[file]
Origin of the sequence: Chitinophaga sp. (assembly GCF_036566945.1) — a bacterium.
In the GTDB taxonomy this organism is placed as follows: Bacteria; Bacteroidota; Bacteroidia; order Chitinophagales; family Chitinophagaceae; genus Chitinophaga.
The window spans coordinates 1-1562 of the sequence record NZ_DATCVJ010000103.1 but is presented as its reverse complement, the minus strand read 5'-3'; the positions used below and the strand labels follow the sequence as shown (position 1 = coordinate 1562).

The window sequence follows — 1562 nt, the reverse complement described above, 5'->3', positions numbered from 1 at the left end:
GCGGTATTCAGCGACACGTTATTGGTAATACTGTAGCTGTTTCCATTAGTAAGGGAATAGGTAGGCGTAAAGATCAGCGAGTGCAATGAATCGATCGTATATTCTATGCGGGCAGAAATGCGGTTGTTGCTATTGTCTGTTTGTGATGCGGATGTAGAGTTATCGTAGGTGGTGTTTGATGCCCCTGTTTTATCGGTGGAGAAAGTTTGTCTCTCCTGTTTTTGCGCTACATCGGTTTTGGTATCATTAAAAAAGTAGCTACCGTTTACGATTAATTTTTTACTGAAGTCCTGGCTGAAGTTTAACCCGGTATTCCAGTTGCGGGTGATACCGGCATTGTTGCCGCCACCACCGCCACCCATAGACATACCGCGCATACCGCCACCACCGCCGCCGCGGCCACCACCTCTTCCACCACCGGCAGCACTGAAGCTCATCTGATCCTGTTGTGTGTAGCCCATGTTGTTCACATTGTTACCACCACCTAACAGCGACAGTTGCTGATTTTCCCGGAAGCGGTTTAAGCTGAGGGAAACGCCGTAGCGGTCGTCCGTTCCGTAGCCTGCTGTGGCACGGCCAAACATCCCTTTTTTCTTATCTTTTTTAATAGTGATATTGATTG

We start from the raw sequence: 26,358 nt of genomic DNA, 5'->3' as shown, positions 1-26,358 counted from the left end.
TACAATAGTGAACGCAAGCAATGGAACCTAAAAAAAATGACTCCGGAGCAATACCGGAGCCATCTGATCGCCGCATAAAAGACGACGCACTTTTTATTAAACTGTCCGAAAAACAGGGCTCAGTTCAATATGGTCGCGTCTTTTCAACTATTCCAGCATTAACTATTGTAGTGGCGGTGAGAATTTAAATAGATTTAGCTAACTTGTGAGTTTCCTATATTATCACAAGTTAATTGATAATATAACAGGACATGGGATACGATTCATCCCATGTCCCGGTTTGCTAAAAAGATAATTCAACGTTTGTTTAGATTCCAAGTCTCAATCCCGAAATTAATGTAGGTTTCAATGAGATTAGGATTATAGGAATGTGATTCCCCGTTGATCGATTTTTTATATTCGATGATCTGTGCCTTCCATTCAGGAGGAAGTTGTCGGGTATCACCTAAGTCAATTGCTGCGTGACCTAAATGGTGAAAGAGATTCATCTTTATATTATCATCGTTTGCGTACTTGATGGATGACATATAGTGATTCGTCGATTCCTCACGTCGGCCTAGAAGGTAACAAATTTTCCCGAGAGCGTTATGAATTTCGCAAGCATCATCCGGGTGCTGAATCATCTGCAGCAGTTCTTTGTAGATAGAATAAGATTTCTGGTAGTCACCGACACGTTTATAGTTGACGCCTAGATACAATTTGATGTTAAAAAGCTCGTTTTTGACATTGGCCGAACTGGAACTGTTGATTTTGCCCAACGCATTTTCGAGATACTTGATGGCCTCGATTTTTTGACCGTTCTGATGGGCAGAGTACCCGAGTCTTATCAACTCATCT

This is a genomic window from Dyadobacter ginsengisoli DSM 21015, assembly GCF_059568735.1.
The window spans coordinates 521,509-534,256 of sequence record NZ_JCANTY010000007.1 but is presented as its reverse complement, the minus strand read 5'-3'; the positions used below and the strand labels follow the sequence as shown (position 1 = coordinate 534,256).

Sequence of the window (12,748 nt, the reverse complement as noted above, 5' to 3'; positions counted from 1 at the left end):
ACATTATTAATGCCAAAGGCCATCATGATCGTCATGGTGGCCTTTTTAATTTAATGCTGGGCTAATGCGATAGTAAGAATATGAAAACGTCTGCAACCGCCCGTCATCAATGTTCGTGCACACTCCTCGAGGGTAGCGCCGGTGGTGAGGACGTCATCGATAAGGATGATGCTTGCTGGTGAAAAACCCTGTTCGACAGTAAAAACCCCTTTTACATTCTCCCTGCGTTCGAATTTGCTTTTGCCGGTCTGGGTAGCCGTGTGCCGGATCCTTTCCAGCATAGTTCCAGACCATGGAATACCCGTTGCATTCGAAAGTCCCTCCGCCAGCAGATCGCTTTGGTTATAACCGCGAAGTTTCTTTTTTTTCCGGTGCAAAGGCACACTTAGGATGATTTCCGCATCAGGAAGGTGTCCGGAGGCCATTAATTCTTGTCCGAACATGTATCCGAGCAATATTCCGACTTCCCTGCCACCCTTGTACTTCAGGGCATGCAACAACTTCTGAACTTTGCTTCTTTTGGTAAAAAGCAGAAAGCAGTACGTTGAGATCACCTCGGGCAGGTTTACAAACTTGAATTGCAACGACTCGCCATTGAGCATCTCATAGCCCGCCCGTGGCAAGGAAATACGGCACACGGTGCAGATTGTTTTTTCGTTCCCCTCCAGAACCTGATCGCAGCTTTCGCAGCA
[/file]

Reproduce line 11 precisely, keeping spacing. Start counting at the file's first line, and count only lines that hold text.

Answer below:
ACATTATTAATGCCAAAGGCCATCATGATCGTCATGGTGGCCTTTTTAATTTAATGCTGGGCTAATGCGATAGTAAGAATATGAAAACGTCTGCAACCGCCCGTCATCAATGTTCGTGCACACTCCTCGAGGGTAGCGCCGGTGGTGAGGACGTCATCGATAAGGATGATGCTTGCTGGTGAAAAACCCTGTTCGACAGTAAAAACCCCTTTTACATTCTCCCTGCGTTCGAATTTGCTTTTGCCGGTCTGGGTAGCCGTGTGCCGGATCCTTTCCAGCATAGTTCCAGACCATGGAATACCCGTTGCATTCGAAAGTCCCTCCGCCAGCAGATCGCTTTGGTTATAACCGCGAAGTTTCTTTTTTTTCCGGTGCAAAGGCACACTTAGGATGATTTCCGCATCAGGAAGGTGTCCGGAGGCCATTAATTCTTGTCCGAACATGTATCCGAGCAATATTCCGACTTCCCTGCCACCCTTGTACTTCAGGGCATGCAACAACTTCTGAACTTTGCTTCTTTTGGTAAAAAGCAGAAAGCAGTACGTTGAGATCACCTCGGGCAGGTTTACAAACTTGAATTGCAACGACTCGCCATTGAGCATCTCATAGCCCGCCCGTGGCAAGGAAATACGGCACACGGTGCAGATTGTTTTTTCGTTCCCCTCCAGAACCTGATCGCAGCTTTCGCAGCA